believe his sadness but you also believe that there is something that never
stops inside his head. You can see behind his eyes. When you look at the movie
from his point of view, it's about that feeling of having your first crush, the
first time you think, "Okay, there's nothing else. This romance is
love the phrase he and Justine use to describe it, that they feel they've
finally "been gotten."
are so many ways they play with that phrase. I like it when he says, "After
years of never getting got." [laughs] I think I have an advantage as a
foreigner, because I can appreciate the irony of the language. Being a foreigner
is great. While the dialogue is extremely important as a roadmap, what's going
on in the actors' faces is crucial. I'm always struggling to understand what
people are saying, though body language as much as what they say.
Mike lived in Texas for a few summers, and he fell in love with the language. I
tried to be careful about the degrees of "Texan-ness" in the accents.
The actors had different dialect coaches, because the characters came from
different parts of Texas. And [laughs] there are no cowboy hats and no SUVs in
the movie, part of a secret political agenda.
it's a class issue too.
But everyone in the crew had SUVs, so to fill up the frames with other cars was
really hard. And the embarrassing thing was that the producer Matthew Greenfield
and I were the only ones with beat-up old Hondas, so our cars are in a lot of
shots. As to the class question, I look for unlikely heroes. The idea is that
when you walk into a discount store in the middle of nowhere, usually you get
your candy bar and get out of there, without wondering what their lives are
like. It's so nice to see a whole world that's going on, to see their desires
did you think about the sets, to get that "spare" effect?
there is not a lot of business at the Retail Rodeo. My assistant director was so
frustrated, because she wanted to use four or five extras in the store, and
always wanted to keep it empty, just one person with a cart in the background.
Mike had these descriptions in the script: "Shoppers walk like sleepwalkers
in the aisles." But I kept it sparse. You make your environment specific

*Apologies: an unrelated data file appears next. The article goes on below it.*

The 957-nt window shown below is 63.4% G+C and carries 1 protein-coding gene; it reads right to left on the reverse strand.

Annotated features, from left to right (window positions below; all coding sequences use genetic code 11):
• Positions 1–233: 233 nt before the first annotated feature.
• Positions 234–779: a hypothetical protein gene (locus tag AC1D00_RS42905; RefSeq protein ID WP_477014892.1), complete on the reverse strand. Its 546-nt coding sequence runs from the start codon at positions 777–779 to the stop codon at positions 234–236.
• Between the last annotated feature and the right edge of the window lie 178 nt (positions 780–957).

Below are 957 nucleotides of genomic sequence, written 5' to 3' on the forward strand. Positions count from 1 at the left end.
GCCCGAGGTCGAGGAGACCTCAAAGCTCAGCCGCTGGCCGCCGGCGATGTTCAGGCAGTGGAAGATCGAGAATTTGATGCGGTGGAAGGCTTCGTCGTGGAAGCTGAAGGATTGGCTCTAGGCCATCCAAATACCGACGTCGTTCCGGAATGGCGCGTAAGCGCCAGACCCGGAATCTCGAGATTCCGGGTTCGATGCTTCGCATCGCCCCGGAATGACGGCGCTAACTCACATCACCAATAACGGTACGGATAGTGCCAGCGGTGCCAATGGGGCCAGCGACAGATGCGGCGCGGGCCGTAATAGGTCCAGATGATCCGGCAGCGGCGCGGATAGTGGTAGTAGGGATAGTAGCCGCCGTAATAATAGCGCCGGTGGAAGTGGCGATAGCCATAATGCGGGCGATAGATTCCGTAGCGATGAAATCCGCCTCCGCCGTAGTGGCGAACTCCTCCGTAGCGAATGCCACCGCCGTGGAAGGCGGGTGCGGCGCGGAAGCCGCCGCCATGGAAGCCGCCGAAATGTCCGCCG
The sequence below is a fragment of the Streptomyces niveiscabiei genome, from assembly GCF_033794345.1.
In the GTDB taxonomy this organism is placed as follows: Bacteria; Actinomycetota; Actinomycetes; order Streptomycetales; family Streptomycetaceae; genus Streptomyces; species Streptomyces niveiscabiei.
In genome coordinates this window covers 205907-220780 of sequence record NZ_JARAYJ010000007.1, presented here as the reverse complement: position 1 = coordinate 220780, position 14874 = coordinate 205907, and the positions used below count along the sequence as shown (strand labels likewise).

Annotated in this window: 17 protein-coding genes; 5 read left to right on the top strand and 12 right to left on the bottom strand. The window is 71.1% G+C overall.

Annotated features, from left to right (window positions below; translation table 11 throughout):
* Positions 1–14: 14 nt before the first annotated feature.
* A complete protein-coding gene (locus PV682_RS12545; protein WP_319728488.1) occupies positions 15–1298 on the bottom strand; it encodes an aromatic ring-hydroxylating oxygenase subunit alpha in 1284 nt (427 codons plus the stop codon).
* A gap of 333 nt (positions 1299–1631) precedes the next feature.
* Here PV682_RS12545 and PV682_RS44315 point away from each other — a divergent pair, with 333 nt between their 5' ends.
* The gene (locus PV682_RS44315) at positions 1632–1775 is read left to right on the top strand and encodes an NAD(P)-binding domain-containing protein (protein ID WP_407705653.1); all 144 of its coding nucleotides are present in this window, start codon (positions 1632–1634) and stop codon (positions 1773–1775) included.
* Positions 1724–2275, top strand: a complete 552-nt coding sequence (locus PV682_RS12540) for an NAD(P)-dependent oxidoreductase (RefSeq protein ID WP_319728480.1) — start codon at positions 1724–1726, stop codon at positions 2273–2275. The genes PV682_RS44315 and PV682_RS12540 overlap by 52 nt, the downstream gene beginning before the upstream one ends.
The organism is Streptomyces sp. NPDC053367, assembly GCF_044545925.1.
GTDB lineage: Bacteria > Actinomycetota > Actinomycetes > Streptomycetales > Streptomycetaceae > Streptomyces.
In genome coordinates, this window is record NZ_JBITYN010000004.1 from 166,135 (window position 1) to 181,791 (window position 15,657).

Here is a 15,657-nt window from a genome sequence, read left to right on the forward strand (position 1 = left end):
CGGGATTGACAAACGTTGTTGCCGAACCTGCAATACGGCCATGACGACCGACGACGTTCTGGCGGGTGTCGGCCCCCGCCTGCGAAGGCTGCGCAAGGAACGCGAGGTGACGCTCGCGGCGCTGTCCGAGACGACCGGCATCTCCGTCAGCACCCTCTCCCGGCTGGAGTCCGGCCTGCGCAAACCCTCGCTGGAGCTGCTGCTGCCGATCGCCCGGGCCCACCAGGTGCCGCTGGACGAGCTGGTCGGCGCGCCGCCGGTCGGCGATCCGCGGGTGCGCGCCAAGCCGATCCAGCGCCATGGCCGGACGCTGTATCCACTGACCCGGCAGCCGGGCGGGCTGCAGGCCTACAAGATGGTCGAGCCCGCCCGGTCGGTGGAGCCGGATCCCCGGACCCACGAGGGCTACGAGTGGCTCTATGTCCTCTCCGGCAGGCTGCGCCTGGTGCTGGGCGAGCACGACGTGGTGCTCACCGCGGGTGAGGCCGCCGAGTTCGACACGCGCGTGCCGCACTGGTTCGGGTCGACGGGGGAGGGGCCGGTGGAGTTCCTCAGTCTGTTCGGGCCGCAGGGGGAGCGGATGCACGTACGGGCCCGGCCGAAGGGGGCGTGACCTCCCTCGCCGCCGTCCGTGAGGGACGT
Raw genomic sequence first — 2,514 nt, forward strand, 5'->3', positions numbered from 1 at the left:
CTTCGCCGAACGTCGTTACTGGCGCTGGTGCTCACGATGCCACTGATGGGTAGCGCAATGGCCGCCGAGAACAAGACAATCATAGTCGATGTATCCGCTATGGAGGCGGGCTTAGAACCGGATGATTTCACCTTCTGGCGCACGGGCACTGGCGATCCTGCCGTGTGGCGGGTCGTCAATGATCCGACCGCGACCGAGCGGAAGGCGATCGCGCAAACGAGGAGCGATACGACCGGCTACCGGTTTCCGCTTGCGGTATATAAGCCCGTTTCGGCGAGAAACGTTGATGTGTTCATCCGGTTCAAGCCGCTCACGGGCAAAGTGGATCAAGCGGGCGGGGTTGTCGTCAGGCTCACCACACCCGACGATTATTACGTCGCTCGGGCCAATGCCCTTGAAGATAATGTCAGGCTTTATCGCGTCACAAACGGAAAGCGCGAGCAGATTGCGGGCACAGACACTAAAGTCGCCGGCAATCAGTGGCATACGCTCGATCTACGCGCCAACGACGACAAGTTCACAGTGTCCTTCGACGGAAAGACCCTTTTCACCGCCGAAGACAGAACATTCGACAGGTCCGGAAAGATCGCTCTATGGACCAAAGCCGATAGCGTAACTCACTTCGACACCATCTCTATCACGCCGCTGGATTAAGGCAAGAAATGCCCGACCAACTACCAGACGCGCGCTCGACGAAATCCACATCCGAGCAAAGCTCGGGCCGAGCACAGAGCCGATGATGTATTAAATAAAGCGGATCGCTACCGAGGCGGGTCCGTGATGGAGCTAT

and hopefully it will work in a more universal way.
line with this pared-down aesthetic, the editing is sharp, like you're expecting
viewers to keep up.
worked with the same editor, Jeff Betancourt, on all three films, and he's
wonderful. I pride myself on the fact that the movies are not long: without
credits, none is more than ninety minutes. I feel like you can make your point,
and the audience is fast. We get stuff, you don't need to tell us three times. I
remember this Jonathan Demme quote, that it's much better that your audience be
two minutes behind you rather than thirty seconds ahead of you. So, I always err
on the side of being short. The movie doesn't move "fast," but it is a
that mean you knew what you wanted on the set?
[laughs] I try not to have set ideas. This is an exploration for me, so it's
like we have a topic and we're responding. The actors don't improvise, but I let
them emotionally improvise. We get takes that are radically different,
emotionally. And that makes the editing a horribly long puzzle.
you're asking actors to trust you pretty completely.
yes! I always tell them, "If you don't have the feeling that you're jumping
into an empty pool chest first, there's something wrong." [laughs] It's
meant to be scary. If an actor doesn’t stick her neck out, doesn't risk
something, we're not going to care, watching it.
remember when we spoke about Star Maps, you were talking about
"truth," as a goal in your work. Have you refined or changed that goal
at all? Do you know it when you see it?
MA: No. [laughs] I think as an audience member, if you think the actors and the director are in earnest, trying to be truthful, then that's all you need.